Notice that the idea of a ‘family of proofs’ seems related to
Hardy’s generality requirement that the core idea of a proof be present in
other relevant proofs (see here for Hardy's criteria). In turn, the idea that an explanatory proof makes it
evident that the result depends on the characterizing property resembles
Hardy’s notion of inevitability, and arguably brings along economy/simplicity
as well.

Steiner’s account has been criticized for a number of reasons,
but it is fair to say that much of the debate in recent decades is still tied
to how he framed the issue. As pointed out by Mancosu (2011), Steiner’s is a
local account, i.e. explanatoriness is a local property of a given proof. In
contrast, Philip Kitcher’s (1989) approach may be described as global/holistic in that
the explanatoriness of proofs is viewed in the broader context of
(mathematical) knowledge as a whole. For Kitcher, the key notion is that of

*unification*: “an explanatory proof in pure mathematics is one that is part of a small collection of argument patterns that allows the derivation of the mathematical claims that we accept.” (Mancosu & Pincock 2012, 15) We are now reminded of Hardy’s global properties of seriousness and depth.
A presupposition running through the philosophical literature
is that there really is a meaningful distinction between proofs that are explanatory
and proofs that are not. ((Resnik &
Kushner 1987) is one of the few exceptions.) The distinction is often
formulated in terms of a distinction between proofs that merely establish

*that*the conclusion is the case (that is, if the premises are the case) and proofs establishing*why*the conclusion is the case; the former merely demonstrate, while the latter*explain*(Colyvan 2102, 76).[1] (Recall that, as famously claimed by van Fraassen (1980), explanations are answers o ‘why’ questions.) The point is obviously that explanatoriness is (presumably) a desirable property in a proof, and all things being equal, mathematicians (should) prefer explanatory proofs over non-explanatory ones. However, a number of questions immediately arise: is this distinction absolute, or is it context-dependent? Is it a sharp distinction, or is it one allowing for degrees such that explanatoriness becomes a comparative notion? (A proof is not explanatory*an sich*, but more explanatory than other proofs, as well as potentially less explanatory than others.)
Not coincidentally, the same questions can be raised
concerning the purported beauty of proofs. Is a beautiful proof beautiful in an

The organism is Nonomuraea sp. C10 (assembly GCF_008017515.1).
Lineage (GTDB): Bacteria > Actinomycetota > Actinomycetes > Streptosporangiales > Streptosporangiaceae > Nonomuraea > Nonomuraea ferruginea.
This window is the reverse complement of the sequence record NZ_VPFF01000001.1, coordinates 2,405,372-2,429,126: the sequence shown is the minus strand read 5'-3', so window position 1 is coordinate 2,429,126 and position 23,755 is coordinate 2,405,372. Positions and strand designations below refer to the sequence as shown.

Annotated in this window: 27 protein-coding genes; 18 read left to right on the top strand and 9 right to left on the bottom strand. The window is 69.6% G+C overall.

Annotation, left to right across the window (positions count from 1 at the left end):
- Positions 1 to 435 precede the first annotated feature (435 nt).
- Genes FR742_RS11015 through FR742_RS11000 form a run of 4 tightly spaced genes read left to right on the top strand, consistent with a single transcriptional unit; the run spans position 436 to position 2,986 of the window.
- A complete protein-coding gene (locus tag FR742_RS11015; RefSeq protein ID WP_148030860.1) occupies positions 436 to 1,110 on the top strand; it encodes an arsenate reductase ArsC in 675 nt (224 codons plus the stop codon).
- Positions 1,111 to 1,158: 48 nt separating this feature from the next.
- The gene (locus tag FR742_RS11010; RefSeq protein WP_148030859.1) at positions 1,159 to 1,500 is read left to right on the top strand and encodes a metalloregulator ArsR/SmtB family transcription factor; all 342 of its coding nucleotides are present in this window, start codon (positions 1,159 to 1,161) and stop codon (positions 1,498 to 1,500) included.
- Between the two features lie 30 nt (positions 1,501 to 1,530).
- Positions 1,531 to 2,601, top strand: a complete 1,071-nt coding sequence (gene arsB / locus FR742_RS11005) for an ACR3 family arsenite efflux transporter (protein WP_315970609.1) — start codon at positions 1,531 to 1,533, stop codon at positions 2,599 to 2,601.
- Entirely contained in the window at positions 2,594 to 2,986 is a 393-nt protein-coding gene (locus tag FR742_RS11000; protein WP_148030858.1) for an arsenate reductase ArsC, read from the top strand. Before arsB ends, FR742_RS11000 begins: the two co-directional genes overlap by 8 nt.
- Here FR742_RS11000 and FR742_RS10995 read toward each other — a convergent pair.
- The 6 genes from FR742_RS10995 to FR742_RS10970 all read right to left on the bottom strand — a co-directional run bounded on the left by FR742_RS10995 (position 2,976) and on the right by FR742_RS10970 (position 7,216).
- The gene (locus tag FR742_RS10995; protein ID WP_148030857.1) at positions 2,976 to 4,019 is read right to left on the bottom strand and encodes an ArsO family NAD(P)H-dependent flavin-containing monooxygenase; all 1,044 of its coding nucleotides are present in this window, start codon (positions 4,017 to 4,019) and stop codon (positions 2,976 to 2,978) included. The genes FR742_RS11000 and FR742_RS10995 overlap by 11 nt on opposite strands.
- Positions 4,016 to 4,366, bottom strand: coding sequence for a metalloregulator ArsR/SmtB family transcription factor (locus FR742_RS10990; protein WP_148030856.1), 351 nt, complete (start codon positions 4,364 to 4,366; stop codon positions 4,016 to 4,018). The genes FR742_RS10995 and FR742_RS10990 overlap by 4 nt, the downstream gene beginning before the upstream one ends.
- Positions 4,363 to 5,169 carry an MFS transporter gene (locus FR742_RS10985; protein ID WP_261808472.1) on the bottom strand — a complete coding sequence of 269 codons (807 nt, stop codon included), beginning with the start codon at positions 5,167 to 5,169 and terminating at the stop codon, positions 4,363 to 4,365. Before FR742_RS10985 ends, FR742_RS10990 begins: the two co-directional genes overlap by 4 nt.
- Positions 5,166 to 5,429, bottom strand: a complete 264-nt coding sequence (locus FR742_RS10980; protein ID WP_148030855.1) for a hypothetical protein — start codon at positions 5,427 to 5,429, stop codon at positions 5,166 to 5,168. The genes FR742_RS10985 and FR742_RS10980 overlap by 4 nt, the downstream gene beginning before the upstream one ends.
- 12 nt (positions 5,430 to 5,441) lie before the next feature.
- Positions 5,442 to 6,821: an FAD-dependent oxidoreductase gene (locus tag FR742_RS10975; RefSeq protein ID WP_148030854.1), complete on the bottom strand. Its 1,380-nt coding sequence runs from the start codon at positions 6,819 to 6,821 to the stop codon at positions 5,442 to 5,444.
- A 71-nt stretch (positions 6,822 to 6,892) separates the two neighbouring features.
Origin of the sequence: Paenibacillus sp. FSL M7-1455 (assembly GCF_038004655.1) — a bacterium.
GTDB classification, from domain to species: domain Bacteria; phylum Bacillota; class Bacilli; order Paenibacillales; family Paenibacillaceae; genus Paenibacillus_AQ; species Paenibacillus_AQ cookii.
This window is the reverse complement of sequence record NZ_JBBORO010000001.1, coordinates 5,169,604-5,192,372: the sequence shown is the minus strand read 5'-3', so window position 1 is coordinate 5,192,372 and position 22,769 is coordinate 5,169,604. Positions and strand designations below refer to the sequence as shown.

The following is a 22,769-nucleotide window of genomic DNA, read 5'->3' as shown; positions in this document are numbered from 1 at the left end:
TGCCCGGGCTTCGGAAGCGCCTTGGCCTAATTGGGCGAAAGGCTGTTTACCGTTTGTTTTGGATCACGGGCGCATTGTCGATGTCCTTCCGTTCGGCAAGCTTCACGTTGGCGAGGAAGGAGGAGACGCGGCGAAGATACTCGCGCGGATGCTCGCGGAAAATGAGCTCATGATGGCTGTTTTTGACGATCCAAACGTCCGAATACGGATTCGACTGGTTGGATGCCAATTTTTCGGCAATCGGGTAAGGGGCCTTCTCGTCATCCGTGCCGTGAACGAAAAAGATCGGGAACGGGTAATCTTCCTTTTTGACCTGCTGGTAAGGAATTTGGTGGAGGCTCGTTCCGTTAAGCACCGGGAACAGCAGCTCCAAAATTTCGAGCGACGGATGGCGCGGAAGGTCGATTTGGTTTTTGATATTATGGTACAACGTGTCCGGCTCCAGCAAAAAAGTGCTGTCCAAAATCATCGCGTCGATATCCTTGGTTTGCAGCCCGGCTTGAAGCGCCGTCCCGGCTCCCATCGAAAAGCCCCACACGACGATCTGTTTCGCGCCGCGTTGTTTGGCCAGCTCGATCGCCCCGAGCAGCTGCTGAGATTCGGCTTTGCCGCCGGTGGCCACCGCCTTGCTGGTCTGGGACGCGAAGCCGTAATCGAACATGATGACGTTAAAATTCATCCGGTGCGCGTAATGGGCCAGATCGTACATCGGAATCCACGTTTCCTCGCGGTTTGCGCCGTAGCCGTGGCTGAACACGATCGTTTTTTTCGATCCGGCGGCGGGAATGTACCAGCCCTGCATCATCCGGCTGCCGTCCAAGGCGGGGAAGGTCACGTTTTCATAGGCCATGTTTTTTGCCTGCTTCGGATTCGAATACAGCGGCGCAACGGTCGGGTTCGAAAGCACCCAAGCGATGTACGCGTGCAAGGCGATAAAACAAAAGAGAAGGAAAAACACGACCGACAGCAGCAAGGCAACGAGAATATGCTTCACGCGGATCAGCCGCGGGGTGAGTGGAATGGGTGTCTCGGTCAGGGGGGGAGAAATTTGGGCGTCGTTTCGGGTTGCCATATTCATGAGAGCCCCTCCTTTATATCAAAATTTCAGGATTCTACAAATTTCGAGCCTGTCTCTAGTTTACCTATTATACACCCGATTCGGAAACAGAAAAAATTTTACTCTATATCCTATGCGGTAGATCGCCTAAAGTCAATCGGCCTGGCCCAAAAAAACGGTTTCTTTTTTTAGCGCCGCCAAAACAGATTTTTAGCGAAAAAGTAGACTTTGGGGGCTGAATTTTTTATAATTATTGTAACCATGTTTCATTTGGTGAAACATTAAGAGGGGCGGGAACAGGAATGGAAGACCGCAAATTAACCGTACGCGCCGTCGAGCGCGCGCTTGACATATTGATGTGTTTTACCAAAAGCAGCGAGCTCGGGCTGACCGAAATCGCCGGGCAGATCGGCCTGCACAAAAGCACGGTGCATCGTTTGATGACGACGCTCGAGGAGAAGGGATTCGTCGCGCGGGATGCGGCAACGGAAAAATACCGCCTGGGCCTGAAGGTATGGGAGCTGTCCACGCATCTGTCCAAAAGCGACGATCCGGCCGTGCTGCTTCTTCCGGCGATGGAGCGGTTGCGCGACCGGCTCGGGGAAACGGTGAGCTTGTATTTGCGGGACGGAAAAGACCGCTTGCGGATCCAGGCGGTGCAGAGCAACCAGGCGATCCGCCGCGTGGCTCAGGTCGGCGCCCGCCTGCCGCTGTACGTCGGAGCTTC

absolute sense, i.e. is beauty an objective, absolute property of certain proofs?
Or can a proof be viewed as beautiful by one person but as not particularly
beautiful by another person, while both judgments are legitimate and ‘correct’
in some sense or another? Is beauty best viewed as a sharp category, or should
it be viewed as a comparative notion? In both cases, what is being tracked is
the phenomenon of mathematicians displaying

*predilections*for certain (kinds of) proofs over others, which suggests that more is at stake than simply establishing the truth of a theorem. Perhaps the proofs that mathematicians tend to prefer are more beautiful than others, or else they are more explanatory than others, and if this is so, we may wonder what it is that these preferred proofs have in common.
FULL SERIES:

**References**

Colyvan, M.,2012, Introduction to the Philosophy of Mathematics. Cambridge: CUP.

Hempel, C., 1965, Aspects of Scientific Explanation and Other Essays in the Philosophy of Science, New York: Free Press.

Kitcher, P., 1989, ‘Explanatory Unification and the Causal Structure of the World’, in Scientific Explanation, P. Kitcher and W. Salmon, 410–505. Minneapolis: University of Minnesota Press.

Mancosu, P., 2011, 'Explanation in mathematics'. In E. Zalta (ed.), Stanford Encyclopedia of Philosophy

Mancosu, P. & Pincock, C., 2012, 'Mathematical explanation'. Oxford Bibliographies.

Resnik, M., and D. Kushner, 1987, “Explanation, Independence, and Realism in Mathematics”, British Journal for the Philosophy of Science, 38: 141–158.

Salmon, W., 1984, Scientific Explanation and the Causal Structure of the World, Princeton: Princeton University Press.

Steiner, M., 1978, “Mathematical Explanation”, Philosophical Studies, 34: 135–151.

Van Fraassen, B., 1980, The Scientific Image. Oxford: Oxford University Press

[1] Recall Rota’s description of a
beautiful proof as “when it leads us to perceive the actual, not the logical
inevitability of the statement that is being proved”.